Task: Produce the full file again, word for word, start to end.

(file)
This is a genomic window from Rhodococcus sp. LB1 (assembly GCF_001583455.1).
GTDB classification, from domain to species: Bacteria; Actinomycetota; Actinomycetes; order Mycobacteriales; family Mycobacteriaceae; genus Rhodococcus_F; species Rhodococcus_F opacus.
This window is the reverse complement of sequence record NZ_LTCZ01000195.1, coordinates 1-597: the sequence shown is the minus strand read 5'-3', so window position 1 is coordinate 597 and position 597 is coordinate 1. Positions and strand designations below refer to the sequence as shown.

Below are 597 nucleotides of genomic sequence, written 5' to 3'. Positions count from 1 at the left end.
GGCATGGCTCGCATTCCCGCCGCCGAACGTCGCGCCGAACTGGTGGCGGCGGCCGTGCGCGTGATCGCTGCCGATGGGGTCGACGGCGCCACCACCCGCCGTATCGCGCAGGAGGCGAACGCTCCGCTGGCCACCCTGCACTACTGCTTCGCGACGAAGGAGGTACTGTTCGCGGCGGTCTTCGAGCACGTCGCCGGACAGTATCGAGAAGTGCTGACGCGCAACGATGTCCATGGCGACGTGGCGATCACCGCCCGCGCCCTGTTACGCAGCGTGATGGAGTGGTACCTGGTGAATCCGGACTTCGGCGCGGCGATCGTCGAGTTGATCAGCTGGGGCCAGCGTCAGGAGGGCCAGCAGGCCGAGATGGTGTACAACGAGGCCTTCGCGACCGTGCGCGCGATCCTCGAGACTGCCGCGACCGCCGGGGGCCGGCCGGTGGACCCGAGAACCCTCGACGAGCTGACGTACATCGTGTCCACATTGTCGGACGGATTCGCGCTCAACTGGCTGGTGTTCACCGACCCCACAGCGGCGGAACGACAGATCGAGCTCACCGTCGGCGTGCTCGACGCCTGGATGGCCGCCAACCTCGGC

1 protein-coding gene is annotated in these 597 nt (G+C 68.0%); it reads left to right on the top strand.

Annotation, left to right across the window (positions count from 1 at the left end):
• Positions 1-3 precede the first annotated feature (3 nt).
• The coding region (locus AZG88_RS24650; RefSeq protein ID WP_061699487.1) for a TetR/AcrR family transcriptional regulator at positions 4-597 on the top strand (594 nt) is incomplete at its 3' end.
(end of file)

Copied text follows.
This is a genomic window from Rhodococcus sp. LB1 (assembly GCF_001583455.1).
GTDB classification, from domain to species: Bacteria; Actinomycetota; Actinomycetes; order Mycobacteriales; family Mycobacteriaceae; genus Rhodococcus_F; species Rhodococcus_F opacus.
This window is the reverse complement of sequence record NZ_LTCZ01000195.1, coordinates 1-597: the sequence shown is the minus strand read 5'-3', so window position 1 is coordinate 597 and position 597 is coordinate 1. Positions and strand designations below refer to the sequence as shown.

Below are 597 nucleotides of genomic sequence, written 5' to 3'. Positions count from 1 at the left end.
GGCATGGCTCGCATTCCCGCCGCCGAACGTCGCGCCGAACTGGTGGCGGCGGCCGTGCGCGTGATCGCTGCCGATGGGGTCGACGGCGCCACCACCCGCCGTATCGCGCAGGAGGCGAACGCTCCGCTGGCCACCCTGCACTACTGCTTCGCGACGAAGGAGGTACTGTTCGCGGCGGTCTTCGAGCACGTCGCCGGACAGTATCGAGAAGTGCTGACGCGCAACGATGTCCATGGCGACGTGGCGATCACCGCCCGCGCCCTGTTACGCAGCGTGATGGAGTGGTACCTGGTGAATCCGGACTTCGGCGCGGCGATCGTCGAGTTGATCAGCTGGGGCCAGCGTCAGGAGGGCCAGCAGGCCGAGATGGTGTACAACGAGGCCTTCGCGACCGTGCGCGCGATCCTCGAGACTGCCGCGACCGCCGGGGGCCGGCCGGTGGACCCGAGAACCCTCGACGAGCTGACGTACATCGTGTCCACATTGTCGGACGGATTCGCGCTCAACTGGCTGGTGTTCACCGACCCCACAGCGGCGGAACGACAGATCGAGCTCACCGTCGGCGTGCTCGACGCCTGGATGGCCGCCAACCTCGGC

1 protein-coding gene is annotated in these 597 nt (G+C 68.0%); it reads left to right on the top strand.

Annotation, left to right across the window (positions count from 1 at the left end):
• Positions 1-3 precede the first annotated feature (3 nt).
• The coding region (locus AZG88_RS24650; RefSeq protein ID WP_061699487.1) for a TetR/AcrR family transcriptional regulator at positions 4-597 on the top strand (594 nt) is incomplete at its 3' end.